Possibly. The answer turns on knowing more about your specific facts and circumstances.
In general, IRC §7203 makes it a misdemeanor for willfully failing to file a tax return or pay one’s tax liability. However, a different Code Section (§7201) makes non-filing a felony if certain other facts are present. Specifically, Section 7201 makes it a felony if you “willfully attempt in any manner to evade or defat any tax.” The crime resides with attempting evasion, irrespective of whether one is successful. Case law clarifies that in order for a taxpayer to “attempt” to evade a tax, he must undertake some affirmative action of evasion. Spies v. United States, 317 U.S. 492, 498-99 (1943). Case law also makes clear that a mere act of willful omission is not enough for an affirmative act. United States v. Masat, 896 F.2d 88, 97-99 (5th Cir. 1990).
Passively failing to file a tax return is not tax evasion. Thus, if you fail to file your tax return, the government can assert that you attempted to evade your taxes (a crime) only if you also engaged in some “affirmative act” to conceal or mislead the government. Thus, two things need to be present: (1) you failed to file your tax return when you should have, and (2) to engaged in some act to affirmatively conceal or mislead the government.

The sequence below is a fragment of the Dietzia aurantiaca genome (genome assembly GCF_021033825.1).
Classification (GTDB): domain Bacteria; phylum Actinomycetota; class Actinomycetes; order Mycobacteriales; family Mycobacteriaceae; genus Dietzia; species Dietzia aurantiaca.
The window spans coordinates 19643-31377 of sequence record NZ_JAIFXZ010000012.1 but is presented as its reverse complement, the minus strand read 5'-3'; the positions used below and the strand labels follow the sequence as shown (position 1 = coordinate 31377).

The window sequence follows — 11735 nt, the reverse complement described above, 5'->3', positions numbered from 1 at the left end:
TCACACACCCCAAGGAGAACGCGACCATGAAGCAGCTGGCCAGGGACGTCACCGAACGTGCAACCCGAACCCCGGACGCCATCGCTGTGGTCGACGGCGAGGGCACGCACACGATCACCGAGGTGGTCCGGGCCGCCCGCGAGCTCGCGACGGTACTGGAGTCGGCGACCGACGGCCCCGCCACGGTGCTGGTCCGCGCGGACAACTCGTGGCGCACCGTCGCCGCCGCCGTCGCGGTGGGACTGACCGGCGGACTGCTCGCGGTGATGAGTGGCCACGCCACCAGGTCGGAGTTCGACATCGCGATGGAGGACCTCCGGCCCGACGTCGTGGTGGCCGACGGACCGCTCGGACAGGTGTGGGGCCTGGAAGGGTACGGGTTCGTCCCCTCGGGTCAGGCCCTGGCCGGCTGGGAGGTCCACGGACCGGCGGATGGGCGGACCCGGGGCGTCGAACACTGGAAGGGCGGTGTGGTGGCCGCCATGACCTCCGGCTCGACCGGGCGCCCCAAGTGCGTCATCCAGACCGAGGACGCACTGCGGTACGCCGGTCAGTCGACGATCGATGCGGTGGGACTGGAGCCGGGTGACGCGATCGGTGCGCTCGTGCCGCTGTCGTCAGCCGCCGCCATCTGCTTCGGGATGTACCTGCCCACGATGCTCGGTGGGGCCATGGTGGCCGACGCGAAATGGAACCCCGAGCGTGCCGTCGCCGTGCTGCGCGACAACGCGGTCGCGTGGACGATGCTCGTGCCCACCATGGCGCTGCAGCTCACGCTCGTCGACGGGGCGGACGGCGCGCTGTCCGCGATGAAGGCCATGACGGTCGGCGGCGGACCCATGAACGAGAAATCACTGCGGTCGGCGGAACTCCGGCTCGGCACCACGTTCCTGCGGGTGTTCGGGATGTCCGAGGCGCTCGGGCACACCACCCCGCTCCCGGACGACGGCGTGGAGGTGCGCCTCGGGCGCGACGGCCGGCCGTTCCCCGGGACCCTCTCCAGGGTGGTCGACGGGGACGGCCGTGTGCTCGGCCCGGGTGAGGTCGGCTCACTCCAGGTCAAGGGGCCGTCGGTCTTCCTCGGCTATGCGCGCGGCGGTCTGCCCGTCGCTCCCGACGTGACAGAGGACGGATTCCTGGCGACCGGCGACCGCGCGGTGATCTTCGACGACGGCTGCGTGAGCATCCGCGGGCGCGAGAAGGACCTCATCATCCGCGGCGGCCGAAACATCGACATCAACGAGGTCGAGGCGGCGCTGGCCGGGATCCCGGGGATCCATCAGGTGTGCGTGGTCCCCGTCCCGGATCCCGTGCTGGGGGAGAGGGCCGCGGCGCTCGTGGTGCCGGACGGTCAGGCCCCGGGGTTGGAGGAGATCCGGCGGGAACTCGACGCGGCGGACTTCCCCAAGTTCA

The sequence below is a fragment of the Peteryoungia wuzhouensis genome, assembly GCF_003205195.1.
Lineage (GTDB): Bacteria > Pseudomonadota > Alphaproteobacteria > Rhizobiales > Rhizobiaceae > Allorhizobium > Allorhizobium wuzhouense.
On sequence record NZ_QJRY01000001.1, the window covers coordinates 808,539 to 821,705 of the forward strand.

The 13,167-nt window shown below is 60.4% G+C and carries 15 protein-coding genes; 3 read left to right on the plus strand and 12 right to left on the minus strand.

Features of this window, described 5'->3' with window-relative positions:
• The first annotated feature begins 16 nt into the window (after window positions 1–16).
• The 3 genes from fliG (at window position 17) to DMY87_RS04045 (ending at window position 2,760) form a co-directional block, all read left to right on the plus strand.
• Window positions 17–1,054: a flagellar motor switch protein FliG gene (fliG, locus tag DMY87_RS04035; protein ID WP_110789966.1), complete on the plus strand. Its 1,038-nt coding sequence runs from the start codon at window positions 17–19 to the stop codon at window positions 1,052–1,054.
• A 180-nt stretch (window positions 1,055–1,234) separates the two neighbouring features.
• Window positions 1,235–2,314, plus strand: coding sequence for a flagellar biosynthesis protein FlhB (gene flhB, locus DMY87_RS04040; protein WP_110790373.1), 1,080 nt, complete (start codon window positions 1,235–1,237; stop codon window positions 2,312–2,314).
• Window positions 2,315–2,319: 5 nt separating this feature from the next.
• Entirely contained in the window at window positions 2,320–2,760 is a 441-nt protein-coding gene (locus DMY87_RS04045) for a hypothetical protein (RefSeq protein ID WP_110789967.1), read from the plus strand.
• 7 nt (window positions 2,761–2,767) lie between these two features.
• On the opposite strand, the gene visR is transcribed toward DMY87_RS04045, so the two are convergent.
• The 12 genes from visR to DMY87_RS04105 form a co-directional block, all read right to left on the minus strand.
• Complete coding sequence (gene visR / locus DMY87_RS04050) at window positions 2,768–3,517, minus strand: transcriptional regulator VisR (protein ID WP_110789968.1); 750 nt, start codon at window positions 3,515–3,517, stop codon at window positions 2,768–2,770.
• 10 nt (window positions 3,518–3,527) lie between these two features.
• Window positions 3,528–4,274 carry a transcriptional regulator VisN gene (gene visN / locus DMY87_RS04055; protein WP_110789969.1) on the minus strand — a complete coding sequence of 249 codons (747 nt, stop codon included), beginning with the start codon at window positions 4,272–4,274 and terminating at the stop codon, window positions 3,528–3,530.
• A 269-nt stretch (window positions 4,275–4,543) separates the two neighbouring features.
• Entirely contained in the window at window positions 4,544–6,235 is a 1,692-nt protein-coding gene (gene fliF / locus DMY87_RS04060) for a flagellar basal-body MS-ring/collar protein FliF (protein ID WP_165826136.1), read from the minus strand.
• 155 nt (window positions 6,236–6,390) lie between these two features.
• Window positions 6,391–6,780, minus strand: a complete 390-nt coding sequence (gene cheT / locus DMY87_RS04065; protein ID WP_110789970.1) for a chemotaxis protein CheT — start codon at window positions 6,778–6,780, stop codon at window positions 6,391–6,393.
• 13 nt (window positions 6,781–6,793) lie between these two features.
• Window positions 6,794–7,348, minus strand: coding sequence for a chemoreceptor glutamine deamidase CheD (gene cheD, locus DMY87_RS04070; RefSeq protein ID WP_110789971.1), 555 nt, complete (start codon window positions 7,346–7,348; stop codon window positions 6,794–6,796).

Unfortunately for many taxpayers, case law has greatly expanded what it means to engage in an “affirmative act of evasion.” It includes such things as making a false invoice, making fictitious accounting entries, maintaining a double set of accounting records, or destroying financial records. The Supreme Court even provided a catch-all: a taxpayer engages in an affirmative act of evasion whenever he engages in “any conduct, the likely effect of which would be to mislead or to conceal.” Spies v. United States, 317 U.S. 492, 499 (1943). And the IRS’s criminal investigation division will always attempt to find say this catch-all provision applies.
To answer the original question, then, you might be guilty of tax evasion if you (1) failed to file your tax return and (2) you also engaged in “any conduct, the likely effect of which would be to mislead or conceal” the government as to your tax liability. Qualified legal counsel can help you answer whether these two elements are present in your case.